Lachlan Macquarie governed N.S.W from January 1810 until november 1821.
During this period of eleven years, many changes were observed, with the character of the colony changing considerably. It became ‘less of a gaol,’ the population increased the settlement was extended, a great deal of building took place, and trade and commerce developed further. Despite all of these positive aspects of his administration, he faced much opposition. This was mainly due to the fact that he was ‘an idealist, whose vision for N.S.W had no real chance of success.’ These ideals left ‘an unfortunate legacy of bitterness and division,’ and can be seen be seen unquestionably in his egalitarian views. Primary examples of this can be seen in his policy to emancipists and aboriginals, and also in his land policies. The reason why these ideals ‘had no real chance of success’ was that he lacked support from the british government and there was a succession of quarrels between him and the exclusives of N.S.W.
Macquarie strived for a state of equality in his colony. His emancipist policy was a prime example of this. In April 1810, Macquarie wrote to Lord Castlereagh at the colonial office expressing his intention of doing all he could to help ex-convicts who had been emancipated or wjho had worked off their sentences, and had ‘turned over a new leaf and become genuinely reformed.’ He wrote: “Emancipation, when united with Rectitude and long-tried good Conduct, should lead a man back to that rank in society which he had forfeited…” he also wrote to Earl Bathurst of the British government in July 1822. “Even my work of charity, and, as it appeared to me, sound policy, in endeavoring to restore emancipated and reformed convicts to a level with their fellow subjects, a work which, considered either in a religious or political point of view, I shall ever value as the most meritorious part of my administration, has not escaped their animadversion…” Both the courage and the humanity of the governor can be seen by these actions. He continued to treat the emancipists well socially (often inviting the to dine with him) and appointed some to various high positions in society. D’arcy Wentworth, William Redfern, Andrew Thompson and Simeon Lord are all examples of emancipists who were treated well by governor Macquarie.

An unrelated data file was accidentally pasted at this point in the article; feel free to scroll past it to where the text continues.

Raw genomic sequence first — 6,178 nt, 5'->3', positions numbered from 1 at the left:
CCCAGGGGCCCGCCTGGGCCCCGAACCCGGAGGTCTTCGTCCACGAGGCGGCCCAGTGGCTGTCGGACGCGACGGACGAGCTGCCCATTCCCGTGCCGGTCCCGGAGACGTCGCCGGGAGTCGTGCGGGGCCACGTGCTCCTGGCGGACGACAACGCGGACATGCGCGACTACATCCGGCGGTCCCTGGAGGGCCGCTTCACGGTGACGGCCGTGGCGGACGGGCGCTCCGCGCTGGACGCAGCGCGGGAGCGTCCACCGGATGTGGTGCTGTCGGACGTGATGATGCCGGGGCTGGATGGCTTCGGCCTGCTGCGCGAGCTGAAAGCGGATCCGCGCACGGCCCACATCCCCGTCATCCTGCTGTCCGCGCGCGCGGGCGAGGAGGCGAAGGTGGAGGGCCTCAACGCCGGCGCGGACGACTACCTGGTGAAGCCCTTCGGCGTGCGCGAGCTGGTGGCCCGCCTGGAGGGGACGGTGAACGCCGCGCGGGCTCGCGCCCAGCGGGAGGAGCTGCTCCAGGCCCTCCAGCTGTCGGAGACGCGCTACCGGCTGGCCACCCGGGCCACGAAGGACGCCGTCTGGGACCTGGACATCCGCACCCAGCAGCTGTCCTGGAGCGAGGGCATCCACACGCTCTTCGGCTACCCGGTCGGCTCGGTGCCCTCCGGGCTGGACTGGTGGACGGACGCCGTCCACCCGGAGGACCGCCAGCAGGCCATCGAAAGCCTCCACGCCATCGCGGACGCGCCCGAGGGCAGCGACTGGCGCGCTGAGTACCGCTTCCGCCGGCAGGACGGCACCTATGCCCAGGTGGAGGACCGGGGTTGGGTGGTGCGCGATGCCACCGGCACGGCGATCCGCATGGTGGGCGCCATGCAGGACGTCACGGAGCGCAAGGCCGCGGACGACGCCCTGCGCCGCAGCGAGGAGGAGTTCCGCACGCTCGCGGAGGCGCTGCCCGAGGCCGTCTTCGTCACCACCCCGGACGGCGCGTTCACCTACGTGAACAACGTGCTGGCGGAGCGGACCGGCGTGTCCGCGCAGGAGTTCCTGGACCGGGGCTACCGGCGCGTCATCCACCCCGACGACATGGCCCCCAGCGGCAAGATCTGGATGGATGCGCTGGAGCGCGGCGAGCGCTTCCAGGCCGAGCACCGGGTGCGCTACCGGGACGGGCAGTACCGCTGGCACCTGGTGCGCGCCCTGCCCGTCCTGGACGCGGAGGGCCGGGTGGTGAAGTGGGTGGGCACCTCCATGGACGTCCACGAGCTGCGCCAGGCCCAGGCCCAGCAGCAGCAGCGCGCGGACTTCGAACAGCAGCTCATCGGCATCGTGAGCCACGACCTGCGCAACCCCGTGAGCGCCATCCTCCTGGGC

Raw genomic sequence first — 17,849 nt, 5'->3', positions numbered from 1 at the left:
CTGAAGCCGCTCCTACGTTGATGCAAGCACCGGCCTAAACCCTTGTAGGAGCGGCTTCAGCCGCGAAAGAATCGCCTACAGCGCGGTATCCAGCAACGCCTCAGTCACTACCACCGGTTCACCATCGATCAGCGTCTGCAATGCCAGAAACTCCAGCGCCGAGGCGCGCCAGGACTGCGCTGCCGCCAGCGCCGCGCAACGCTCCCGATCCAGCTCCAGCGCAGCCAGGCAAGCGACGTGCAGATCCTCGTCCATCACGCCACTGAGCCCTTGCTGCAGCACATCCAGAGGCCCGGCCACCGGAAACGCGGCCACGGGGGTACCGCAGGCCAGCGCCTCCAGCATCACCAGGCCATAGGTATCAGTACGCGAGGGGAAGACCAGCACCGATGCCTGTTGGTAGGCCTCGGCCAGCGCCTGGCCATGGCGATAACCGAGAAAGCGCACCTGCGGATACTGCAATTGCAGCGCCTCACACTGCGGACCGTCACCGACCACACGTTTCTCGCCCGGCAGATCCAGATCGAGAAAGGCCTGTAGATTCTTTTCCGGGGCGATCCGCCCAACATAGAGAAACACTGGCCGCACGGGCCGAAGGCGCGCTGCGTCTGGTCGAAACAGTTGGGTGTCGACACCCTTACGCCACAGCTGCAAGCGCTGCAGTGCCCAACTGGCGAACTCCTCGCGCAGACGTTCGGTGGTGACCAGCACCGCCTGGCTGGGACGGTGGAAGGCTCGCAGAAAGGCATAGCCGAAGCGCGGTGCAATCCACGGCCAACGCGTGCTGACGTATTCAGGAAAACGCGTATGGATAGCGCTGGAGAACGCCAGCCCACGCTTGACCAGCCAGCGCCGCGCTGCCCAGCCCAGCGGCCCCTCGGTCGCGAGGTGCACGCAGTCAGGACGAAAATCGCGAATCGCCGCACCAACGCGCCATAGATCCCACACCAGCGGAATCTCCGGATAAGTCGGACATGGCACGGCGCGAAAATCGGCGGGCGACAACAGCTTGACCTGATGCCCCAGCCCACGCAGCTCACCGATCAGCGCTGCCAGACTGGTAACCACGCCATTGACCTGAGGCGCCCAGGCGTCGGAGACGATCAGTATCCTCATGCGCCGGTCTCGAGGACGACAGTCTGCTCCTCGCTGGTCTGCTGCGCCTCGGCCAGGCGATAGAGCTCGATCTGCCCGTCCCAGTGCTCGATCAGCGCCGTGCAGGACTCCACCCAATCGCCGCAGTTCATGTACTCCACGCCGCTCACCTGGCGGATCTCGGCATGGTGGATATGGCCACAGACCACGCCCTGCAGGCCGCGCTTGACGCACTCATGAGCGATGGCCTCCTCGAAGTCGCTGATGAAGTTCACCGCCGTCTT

Egalitarian concepts can be seen in Macquaries land policy.he believed that crown land should be divided up evenly between the free settlers and the ex-convicts, whilst the free settlers believed that they had a right to larger land grants. Macarthur, Mcquaries main opposition wrote to J.T Bigge expressing his concern, “Men of real capital – not needy adventurers, should have estates of at least 10,000 acres, with reserves contiguous of equal extent…” Macquarie continued to follow his egalitarian and divided up the land fairly, despite the class of the citizen.